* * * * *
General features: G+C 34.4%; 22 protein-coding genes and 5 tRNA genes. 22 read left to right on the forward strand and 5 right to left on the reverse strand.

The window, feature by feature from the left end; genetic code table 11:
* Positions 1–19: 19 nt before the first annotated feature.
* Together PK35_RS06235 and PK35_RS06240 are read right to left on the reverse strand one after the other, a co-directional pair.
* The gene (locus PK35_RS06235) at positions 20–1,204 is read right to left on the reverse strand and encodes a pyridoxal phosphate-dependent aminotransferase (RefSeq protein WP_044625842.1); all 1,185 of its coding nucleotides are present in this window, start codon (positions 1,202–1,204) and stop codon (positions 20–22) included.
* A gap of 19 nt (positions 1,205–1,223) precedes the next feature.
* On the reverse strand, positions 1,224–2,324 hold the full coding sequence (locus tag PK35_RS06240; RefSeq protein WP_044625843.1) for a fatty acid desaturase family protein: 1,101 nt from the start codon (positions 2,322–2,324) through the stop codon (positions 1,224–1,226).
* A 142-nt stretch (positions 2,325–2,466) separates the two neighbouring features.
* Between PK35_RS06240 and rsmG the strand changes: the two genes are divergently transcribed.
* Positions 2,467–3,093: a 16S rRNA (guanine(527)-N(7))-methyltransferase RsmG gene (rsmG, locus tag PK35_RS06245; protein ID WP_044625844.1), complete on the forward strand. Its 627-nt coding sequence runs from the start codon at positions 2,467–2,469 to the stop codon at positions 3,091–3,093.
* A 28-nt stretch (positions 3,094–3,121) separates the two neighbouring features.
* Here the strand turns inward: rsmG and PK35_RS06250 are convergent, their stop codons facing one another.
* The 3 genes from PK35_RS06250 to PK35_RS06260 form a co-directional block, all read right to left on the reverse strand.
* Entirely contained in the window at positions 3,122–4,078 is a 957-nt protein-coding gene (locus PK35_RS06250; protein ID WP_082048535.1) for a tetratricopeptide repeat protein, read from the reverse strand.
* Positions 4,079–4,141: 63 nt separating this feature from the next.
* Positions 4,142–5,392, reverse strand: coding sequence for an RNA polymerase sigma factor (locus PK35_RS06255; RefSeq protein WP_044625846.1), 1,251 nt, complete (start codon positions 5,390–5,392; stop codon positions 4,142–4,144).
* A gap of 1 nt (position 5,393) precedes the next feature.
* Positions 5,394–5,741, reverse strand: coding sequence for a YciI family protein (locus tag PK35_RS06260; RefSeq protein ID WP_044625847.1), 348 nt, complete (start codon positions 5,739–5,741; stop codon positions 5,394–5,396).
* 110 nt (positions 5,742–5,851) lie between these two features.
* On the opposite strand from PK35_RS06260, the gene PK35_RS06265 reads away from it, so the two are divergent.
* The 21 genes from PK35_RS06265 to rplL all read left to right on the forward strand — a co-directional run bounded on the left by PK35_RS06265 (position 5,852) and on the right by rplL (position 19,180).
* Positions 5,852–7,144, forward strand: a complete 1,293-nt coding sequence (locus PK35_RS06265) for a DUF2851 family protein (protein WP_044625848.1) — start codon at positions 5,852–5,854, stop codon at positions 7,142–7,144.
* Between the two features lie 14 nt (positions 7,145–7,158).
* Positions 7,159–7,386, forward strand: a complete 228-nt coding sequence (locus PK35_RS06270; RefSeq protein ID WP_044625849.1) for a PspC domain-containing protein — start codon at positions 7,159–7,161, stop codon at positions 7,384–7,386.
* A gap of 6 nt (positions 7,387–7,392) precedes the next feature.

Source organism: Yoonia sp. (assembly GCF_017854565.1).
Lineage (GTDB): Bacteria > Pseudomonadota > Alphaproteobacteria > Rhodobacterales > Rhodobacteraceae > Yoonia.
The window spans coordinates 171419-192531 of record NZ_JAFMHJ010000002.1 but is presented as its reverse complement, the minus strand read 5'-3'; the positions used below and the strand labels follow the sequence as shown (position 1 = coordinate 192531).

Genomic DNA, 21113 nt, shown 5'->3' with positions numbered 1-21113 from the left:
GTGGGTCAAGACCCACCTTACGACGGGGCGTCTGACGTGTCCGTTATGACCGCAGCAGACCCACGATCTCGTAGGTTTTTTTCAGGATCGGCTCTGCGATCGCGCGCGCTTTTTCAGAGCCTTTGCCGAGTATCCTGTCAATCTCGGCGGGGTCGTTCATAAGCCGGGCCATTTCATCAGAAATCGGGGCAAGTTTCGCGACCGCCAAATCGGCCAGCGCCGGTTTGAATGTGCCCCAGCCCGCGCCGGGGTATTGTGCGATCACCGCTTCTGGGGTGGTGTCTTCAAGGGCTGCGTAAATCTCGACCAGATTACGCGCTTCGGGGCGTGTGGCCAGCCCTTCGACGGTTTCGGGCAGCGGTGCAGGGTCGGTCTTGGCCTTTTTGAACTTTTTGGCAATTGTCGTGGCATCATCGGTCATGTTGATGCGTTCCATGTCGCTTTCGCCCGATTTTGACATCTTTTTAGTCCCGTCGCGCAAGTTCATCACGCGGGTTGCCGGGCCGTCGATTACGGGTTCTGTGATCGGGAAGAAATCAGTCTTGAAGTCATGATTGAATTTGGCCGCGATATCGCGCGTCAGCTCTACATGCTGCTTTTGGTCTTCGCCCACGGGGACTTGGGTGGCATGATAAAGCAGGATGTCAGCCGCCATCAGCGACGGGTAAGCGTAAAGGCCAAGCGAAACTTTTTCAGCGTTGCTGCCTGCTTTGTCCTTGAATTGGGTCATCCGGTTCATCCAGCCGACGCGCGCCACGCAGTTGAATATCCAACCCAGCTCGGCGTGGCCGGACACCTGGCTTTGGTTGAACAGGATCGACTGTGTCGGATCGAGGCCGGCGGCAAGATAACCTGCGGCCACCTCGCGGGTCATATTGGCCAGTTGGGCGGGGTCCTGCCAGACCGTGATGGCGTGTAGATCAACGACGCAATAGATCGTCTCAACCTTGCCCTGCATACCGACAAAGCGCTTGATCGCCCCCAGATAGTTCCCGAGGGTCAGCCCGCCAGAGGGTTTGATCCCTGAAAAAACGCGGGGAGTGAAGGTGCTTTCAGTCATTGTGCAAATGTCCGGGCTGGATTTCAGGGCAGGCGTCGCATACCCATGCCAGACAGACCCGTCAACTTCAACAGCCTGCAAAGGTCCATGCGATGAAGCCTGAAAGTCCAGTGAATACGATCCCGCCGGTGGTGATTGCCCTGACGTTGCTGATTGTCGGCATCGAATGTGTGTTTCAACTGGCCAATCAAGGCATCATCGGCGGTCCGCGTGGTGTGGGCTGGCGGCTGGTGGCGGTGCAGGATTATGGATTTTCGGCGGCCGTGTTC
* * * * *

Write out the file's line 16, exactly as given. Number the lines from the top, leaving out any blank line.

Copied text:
* Positions 4,142–5,392, reverse strand: coding sequence for an RNA polymerase sigma factor (locus PK35_RS06255; RefSeq protein WP_044625846.1), 1,251 nt, complete (start codon positions 5,390–5,392; stop codon positions 4,142–4,144).